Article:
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Another excellent evening's catch with at least a hundred moths in the trap. Most impressive was a slightly battered Poplar Hawk Moth (previously seen here), though on putting the trap out the following evening we managed to catch the perfect sample pictured here. The number of Heart and Dart was vastly reduced and instead there were a very large number of Dot Moths, Bright-line Brown-eyes, Least Carpets, Riband Waves, Pinion-streaked Snouts and Scoparia Pyrallela. Beside these the next most populous were Common Quakers, Dark Arches, Common Footman, Endotricha flammealis, Pseudargyrotoza conwagana. Then there were a few representatives of Shuttle-shaped Darts, Stenoptilia/Platyptilia plus a Dagger, a Mother of Pearl, a Dun Bar, a Large Yellow Underwing, an Early Thorn, an Acleris forsskaleana, a Large Fruit-tree Tortrix and a Burnished Brass (previously seen here, but always worth photographing again).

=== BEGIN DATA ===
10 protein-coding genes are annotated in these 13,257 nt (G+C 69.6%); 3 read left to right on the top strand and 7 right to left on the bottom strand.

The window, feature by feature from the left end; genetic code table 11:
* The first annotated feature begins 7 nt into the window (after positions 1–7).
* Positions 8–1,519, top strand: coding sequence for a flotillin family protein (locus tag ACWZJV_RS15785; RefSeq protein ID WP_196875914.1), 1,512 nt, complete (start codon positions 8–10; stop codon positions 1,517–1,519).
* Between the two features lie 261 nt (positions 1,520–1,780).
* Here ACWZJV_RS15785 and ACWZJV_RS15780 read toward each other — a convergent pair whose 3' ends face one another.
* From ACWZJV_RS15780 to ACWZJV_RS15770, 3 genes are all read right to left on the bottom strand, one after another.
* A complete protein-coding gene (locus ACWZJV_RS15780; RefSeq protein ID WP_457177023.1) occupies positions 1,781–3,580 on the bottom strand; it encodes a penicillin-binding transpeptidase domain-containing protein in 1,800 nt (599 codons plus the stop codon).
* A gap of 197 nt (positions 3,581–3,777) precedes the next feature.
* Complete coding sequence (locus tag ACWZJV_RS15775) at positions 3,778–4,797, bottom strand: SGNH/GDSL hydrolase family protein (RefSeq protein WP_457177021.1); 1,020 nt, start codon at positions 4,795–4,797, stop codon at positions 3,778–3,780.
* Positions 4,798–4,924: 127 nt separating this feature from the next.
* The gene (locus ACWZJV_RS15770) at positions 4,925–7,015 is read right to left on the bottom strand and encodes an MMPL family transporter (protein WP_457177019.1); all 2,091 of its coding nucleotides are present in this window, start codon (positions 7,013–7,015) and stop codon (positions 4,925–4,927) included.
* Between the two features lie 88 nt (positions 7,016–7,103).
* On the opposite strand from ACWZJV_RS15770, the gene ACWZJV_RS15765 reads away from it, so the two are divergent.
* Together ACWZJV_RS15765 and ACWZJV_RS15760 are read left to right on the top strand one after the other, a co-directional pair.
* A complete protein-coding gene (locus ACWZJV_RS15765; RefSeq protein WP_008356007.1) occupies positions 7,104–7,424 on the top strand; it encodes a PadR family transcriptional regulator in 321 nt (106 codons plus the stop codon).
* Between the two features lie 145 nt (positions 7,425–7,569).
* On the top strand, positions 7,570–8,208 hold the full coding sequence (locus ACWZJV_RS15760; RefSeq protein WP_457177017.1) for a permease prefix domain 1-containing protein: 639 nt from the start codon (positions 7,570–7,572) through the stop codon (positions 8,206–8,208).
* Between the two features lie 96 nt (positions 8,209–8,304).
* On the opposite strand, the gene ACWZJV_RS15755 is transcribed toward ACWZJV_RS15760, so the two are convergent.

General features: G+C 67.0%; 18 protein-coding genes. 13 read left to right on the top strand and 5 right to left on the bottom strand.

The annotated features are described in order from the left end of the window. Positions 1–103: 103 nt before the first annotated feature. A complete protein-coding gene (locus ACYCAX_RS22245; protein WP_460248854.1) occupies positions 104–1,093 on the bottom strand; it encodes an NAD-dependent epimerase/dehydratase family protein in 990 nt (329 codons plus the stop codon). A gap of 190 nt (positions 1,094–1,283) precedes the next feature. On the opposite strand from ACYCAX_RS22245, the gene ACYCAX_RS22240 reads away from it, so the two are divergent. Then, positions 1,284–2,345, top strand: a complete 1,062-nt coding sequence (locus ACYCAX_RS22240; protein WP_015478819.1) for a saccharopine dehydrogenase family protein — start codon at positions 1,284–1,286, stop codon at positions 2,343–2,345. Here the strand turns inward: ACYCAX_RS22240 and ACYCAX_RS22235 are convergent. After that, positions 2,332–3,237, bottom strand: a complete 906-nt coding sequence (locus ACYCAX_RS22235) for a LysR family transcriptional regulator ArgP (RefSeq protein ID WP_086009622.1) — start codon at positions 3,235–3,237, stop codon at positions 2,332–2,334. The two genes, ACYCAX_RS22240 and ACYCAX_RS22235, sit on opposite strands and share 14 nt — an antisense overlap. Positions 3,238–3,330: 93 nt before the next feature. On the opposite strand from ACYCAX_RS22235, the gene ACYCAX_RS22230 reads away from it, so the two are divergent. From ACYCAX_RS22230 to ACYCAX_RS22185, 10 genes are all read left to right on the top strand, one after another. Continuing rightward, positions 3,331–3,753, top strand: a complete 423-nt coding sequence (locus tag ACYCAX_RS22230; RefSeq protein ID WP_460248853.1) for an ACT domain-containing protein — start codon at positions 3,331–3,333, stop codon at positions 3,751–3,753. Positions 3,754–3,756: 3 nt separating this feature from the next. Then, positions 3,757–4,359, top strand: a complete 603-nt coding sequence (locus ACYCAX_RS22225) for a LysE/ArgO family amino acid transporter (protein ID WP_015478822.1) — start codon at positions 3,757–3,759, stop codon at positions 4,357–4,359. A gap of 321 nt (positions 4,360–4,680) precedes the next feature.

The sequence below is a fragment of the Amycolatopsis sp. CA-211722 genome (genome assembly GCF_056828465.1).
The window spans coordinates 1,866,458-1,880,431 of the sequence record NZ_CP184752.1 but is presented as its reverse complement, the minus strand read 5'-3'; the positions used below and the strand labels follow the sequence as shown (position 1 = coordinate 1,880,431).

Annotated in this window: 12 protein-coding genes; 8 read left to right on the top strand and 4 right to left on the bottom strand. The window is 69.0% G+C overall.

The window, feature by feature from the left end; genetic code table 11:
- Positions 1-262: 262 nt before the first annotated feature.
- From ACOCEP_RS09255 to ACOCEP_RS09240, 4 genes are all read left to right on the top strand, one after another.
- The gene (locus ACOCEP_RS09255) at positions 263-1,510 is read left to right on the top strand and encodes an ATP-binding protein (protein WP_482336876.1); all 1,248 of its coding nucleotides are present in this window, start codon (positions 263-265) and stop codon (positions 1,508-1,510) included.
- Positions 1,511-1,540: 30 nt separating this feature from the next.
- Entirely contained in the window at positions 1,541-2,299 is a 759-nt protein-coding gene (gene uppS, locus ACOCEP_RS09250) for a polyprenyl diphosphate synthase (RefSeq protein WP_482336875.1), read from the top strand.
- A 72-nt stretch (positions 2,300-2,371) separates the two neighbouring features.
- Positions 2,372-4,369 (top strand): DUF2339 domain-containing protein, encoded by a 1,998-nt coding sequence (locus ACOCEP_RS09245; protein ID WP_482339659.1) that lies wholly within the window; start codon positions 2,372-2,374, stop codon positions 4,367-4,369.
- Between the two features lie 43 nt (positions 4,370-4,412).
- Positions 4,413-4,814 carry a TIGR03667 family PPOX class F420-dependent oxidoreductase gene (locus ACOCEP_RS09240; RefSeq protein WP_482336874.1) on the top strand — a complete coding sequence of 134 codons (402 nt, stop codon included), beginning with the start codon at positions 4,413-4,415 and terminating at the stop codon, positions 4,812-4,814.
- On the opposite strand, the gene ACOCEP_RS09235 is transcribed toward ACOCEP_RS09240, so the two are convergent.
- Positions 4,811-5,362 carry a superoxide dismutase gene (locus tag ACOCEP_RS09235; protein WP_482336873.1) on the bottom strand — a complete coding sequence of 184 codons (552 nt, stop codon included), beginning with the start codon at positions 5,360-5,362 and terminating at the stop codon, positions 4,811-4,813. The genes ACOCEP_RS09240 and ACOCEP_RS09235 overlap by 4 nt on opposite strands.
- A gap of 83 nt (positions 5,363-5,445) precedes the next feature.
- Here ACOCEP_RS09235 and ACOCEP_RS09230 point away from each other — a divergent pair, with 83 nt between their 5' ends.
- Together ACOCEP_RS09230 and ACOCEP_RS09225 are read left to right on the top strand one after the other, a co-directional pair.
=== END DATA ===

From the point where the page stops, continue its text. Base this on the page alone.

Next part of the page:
Finally, we had two new tiddlers, a Codling Moth and an Argyrotaenia ljungiana (thanks to Surreybirder, Andrew S. and Brianhstone for help with the ID).
In putting the trap out on Saturday night we were treated not only to
the perfect sample of Poplar Hawk Moth, but also to a rather late Lime Hawk Moth
(previously seen here).
Other extras were the Scalloped
Oak, a Striped
Wainscot, the Sycamore,
Wave and an Oak
Beauty Agg. Worth photographing were the Ruby
Tiger (seen here
previously), and two new catches in the form of the Broad-barred
White and, after some debate, a female version of Clepsis
Consimilana (the male previously seen here
has more distinctive markings, though the two dark spots on the edge of the
forewings are just visible here if you look hard). Thanks to Surreybirder,
Brianhstone, Wandered Scott and the Viennese moth trappers for help with the ID.